In a vacuum, the cause-and-effect claim looked fairly clear — Twitter decided to revoke Trump’s access to the platform on January 8 2021, and by the next stock market open on January 11 2021, the company had clearly tanked in value, and furthermore, $5 billion was clearly not chump change.
However, popular stock-trading app Robinhood made it easy to look at Twitter’s contemporaneous movement ($TWTR) — in the “one week” timeframe, a large dip was evidenced between the end of trading on January 8 2021 (when Twitter closed at $51.48 a share) and the opening bell on January 11 2021 (when Twitter traded at $46.02 per share):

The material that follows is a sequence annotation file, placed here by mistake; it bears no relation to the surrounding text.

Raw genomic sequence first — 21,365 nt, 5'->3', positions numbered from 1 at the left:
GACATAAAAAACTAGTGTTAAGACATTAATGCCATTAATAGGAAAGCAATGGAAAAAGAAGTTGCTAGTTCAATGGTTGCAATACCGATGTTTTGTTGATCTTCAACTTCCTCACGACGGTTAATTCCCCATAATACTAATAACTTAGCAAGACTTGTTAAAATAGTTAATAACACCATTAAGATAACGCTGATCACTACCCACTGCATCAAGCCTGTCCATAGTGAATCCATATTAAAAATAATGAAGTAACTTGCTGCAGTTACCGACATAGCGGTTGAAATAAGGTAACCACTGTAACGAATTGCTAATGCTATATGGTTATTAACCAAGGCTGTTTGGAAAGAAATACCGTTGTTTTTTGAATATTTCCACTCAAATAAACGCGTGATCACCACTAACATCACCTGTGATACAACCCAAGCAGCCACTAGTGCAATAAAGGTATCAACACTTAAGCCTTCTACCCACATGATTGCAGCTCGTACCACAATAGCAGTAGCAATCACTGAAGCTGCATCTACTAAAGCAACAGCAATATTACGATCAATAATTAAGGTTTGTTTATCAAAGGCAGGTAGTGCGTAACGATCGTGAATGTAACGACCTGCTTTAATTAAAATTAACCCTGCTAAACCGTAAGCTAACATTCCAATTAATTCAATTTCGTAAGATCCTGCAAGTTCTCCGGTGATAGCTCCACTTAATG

Between market close on the day Trump was banned from Twitter and market open on Monday, Twitter’s shares lost an initial $5.46 a share — a dip of 10.6 percent, which looked very severe. Outlets did not seem to mention that that opening low at 9:30 AM on January 11 2021 of $46.02 had changed within an hour of the opening bell — at 10:10 AM on the same day, Twitter was trading at $48.50 per share.
Moreover, moving the chart from “1W [one week]” to “3M [three months]” indicated Twitter had lost and recouped larger amounts for seemingly no reason within that timeframe.
On the three month chart, there was a significant dip in late October 2020. At the time, Twitter’s price was $52.43 per share on October 29 2020:
Between October 29 2020 and November 2 2020, Twitter dipped down to $39.47 — losing $12.96 per share, or 25 percent of share value in the space of less than four days: